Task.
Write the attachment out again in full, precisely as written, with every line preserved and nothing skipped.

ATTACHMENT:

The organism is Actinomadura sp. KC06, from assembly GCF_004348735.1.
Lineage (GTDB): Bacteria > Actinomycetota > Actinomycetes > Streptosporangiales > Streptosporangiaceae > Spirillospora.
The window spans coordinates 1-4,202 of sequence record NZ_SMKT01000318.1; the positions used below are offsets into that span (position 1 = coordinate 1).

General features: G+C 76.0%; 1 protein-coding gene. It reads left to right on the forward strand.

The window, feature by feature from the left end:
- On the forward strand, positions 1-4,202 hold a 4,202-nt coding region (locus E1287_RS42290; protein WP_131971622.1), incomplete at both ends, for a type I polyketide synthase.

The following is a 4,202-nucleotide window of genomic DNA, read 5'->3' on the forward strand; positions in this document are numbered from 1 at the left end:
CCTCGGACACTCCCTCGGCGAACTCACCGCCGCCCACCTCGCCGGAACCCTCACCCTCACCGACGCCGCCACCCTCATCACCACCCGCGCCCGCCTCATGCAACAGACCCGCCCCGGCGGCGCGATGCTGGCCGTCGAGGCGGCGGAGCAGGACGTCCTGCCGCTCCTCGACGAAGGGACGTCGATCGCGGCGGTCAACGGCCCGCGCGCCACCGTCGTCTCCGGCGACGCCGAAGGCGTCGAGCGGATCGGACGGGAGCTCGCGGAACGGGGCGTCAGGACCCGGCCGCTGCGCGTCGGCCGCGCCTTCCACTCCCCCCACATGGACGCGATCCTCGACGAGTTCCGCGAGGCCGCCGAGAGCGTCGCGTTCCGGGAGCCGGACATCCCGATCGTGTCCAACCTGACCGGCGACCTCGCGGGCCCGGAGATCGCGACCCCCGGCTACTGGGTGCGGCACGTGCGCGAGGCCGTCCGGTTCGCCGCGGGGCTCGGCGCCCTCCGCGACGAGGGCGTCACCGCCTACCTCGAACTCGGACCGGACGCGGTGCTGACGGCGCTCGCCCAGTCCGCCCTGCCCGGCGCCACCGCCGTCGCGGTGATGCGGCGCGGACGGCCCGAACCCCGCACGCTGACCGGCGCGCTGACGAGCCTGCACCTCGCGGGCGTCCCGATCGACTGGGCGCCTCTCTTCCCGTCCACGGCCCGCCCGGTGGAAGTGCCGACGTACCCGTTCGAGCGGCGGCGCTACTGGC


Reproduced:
The organism is Actinomadura sp. KC06, from assembly GCF_004348735.1.
Lineage (GTDB): Bacteria > Actinomycetota > Actinomycetes > Streptosporangiales > Streptosporangiaceae > Spirillospora.
The window spans coordinates 1-4,202 of sequence record NZ_SMKT01000318.1; the positions used below are offsets into that span (position 1 = coordinate 1).

General features: G+C 76.0%; 1 protein-coding gene. It reads left to right on the forward strand.

The window, feature by feature from the left end:
- On the forward strand, positions 1-4,202 hold a 4,202-nt coding region (locus E1287_RS42290; protein WP_131971622.1), incomplete at both ends, for a type I polyketide synthase.

The following is a 4,202-nucleotide window of genomic DNA, read 5'->3' on the forward strand; positions in this document are numbered from 1 at the left end:
CCTCGGACACTCCCTCGGCGAACTCACCGCCGCCCACCTCGCCGGAACCCTCACCCTCACCGACGCCGCCACCCTCATCACCACCCGCGCCCGCCTCATGCAACAGACCCGCCCCGGCGGCGCGATGCTGGCCGTCGAGGCGGCGGAGCAGGACGTCCTGCCGCTCCTCGACGAAGGGACGTCGATCGCGGCGGTCAACGGCCCGCGCGCCACCGTCGTCTCCGGCGACGCCGAAGGCGTCGAGCGGATCGGACGGGAGCTCGCGGAACGGGGCGTCAGGACCCGGCCGCTGCGCGTCGGCCGCGCCTTCCACTCCCCCCACATGGACGCGATCCTCGACGAGTTCCGCGAGGCCGCCGAGAGCGTCGCGTTCCGGGAGCCGGACATCCCGATCGTGTCCAACCTGACCGGCGACCTCGCGGGCCCGGAGATCGCGACCCCCGGCTACTGGGTGCGGCACGTGCGCGAGGCCGTCCGGTTCGCCGCGGGGCTCGGCGCCCTCCGCGACGAGGGCGTCACCGCCTACCTCGAACTCGGACCGGACGCGGTGCTGACGGCGCTCGCCCAGTCCGCCCTGCCCGGCGCCACCGCCGTCGCGGTGATGCGGCGCGGACGGCCCGAACCCCGCACGCTGACCGGCGCGCTGACGAGCCTGCACCTCGCGGGCGTCCCGATCGACTGGGCGCCTCTCTTCCCGTCCACGGCCCGCCCGGTGGAAGTGCCGACGTACCCGTTCGAGCGGCGGCGCTACTGGC